Not long ago, Nissan was being pilloried for a lineup with few hybrid options, as well as CEO Carlos Ghosn's stubborn insistence on investing in unproven all-electric technology. Among the skeptics: his own employees. But with the Leaf, Ghosn has proven the naysayers shortsighted, and grabbed the lead for Nissan in the race toward truly sustainable transportation. Ghosn sat down with Fast Company to talk about the Leaf, the imperative to embrace change, and the hope of emerging markets.
Give us the 30-second sales pitch for the Leaf.
This is the only zero-emission car on the market. Other electric cars use gasoline; this one, there is not one drop. It's fun to drive, but I can't describe it. The only way you'll discover it is by getting behind the wheel. There's no vibration, no smell, no noise. This is the future—and everything else is going to look obsolete, like sending messages with pigeons.
Is this the end of the internal-combustion engine?
No one is saying this is the solution. We're going to make different solutions. We're not going to stubbornly defend one technology. We are open enough to accept a solution that may not be the one I like, but the one that is needed.
This is not going to take the market by storm for one reason: There's not enough capacity. Our estimate is that electric cars will have 10% of the global market in 10 years. Some people say 5% or 1%, another study says 7%, but we'll start with 10%.
Who are your prime targets?
Women and young people. Our problem is not selling the car. This is something people have been asking for. But the first electric cars were awful. They were selling for $100,000. Who's going to buy that? Then you have the Volt, which is, what, $40,000? This is $25,000 [after government incentives], but even that I consider expensive. I don't want to make a niche product.
How did Nissan get ahead in the all-electric race?
It was a big decision to go in this direction in 2006. The first reason was we thought we could change the battery. We had technology to invest in. Number two, we had the consciousness that something had to be done about global warming. Number three, oil was becoming an issue—not only an environmental issue but a political issue. A trade issue. Then, a fourth element was that the Asian markets were exploding. In 10 years, you're not going to have 700 million cars driven every day on the planet; you're going to have 2 billion. If you already have an emissions problem with 700 million cars, what problems are you going to have with 2 billion?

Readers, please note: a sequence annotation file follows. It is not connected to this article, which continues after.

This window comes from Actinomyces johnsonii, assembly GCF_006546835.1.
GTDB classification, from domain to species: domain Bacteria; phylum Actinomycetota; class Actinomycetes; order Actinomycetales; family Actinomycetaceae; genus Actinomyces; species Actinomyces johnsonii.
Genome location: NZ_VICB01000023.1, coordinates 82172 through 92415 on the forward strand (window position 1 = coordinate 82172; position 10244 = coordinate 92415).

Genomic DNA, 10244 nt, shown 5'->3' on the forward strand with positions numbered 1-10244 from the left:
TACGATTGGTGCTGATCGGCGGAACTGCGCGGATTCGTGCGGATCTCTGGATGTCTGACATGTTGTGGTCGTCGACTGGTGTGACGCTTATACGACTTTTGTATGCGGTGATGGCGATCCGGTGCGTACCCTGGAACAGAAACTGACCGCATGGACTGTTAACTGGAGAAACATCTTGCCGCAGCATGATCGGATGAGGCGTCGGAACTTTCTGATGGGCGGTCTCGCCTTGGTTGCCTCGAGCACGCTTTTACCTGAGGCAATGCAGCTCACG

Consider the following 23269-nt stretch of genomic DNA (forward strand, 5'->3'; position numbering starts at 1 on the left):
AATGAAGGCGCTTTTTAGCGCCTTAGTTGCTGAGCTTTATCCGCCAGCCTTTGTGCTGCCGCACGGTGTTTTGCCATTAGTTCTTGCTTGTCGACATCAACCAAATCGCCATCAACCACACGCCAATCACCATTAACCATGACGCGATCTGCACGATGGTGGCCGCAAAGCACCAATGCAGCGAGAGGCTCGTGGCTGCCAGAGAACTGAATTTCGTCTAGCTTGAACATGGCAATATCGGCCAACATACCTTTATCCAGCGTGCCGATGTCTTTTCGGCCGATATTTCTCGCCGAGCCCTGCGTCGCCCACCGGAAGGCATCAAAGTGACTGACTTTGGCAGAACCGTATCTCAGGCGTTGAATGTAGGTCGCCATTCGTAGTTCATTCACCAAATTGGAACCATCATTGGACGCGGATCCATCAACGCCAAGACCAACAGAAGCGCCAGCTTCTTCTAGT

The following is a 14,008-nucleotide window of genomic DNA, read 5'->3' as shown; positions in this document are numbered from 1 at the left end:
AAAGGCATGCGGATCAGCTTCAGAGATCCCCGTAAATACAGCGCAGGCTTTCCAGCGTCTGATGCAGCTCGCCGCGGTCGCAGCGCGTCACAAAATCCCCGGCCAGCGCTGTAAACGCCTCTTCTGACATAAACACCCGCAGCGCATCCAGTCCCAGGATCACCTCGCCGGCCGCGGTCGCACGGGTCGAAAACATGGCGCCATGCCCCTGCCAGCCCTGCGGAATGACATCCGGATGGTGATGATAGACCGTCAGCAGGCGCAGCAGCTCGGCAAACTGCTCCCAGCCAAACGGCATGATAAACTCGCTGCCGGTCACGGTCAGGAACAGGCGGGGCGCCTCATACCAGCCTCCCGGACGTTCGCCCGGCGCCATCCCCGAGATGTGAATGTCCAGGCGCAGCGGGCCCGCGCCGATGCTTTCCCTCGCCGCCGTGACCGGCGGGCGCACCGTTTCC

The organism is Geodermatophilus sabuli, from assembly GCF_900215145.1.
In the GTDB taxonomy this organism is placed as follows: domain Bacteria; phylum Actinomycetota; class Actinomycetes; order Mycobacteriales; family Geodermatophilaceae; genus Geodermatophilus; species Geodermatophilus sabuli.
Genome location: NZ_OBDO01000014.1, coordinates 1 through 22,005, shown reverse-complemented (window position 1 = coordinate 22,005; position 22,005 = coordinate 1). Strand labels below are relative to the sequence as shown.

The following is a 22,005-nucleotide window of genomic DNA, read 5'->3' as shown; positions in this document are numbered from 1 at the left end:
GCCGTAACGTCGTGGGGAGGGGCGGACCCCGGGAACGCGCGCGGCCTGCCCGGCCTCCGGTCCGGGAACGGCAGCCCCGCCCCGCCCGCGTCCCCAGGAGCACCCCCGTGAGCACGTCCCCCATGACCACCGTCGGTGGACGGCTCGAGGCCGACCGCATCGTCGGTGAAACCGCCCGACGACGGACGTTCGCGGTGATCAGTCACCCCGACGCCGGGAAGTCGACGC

Did you have to overcome opposition from your 350,000 employees?
Of course. We had to explain why electric is huge for the industry. People need to feel the passion, vision, determination, and focus. I didn't say it was going to be easy or safe. I said it would be a challenge—but if someone could do it, it would be us.
What in your background makes you adaptable?
Change has always been part of my life. I was born in Brazil in a region that was not even a territory. If you saw a picture of Porto Velho then, you would be shocked. It was in the middle of the Amazon. I spent five years there, then went to Lebanon, then to France. Someone once said to me, "You know what an emerging market is because you've always been there." I don't need someone to tell me how people who don't have enough money are going to act, because I know.
What could CEOs in mature markets better understand about emerging markets?
If you're already a CEO and you don't understand emerging markets, it's a little bit late. If you want to prepare somebody for the future, I would say you need to spend time in an emerging market. When I started my career, I spent one summer in a mine in the northern part of France. I worked from 4 a.m. to 2 p.m. and learned about that life. For emerging markets it's the same—go spend one year in Brazil. Don't go to Sáo Paulo; go into the countryside. Look at how people spend their time, what they do for fun. See how people live.
What common trends do you see among emerging markets?
Tremendous hope for a better future. In the four big emerging markets—China, India, Russia, Brazil—people have no doubt that tomorrow is going to be better. Maybe it will take 5, 10, 20 years, but there is no doubt. Another thing: The car is one of the most desired objects, and people who buy a car for the first time aren't going to do it small. They want five seats, to pick their friends and family up. They get the biggest car they can afford.
It's tough to be calm when so much is changing.
It is uncomfortable, but what makes our job interesting is that it's not routine. I can't imagine two years down the road I'll be doing the same thing I am doing today. I'll have to adjust. Every generation needs to learn how to relearn. With the electric car, we're hiring electricians and special-materials chemists, and we're telling our staff we have too many people with other skills. We say, You're going to have to adapt to the new technology. It's not easy, but it's not impossible. What you're learning today is good, but tomorrow you're going to need something else.
Photograph by: Robyn Twomey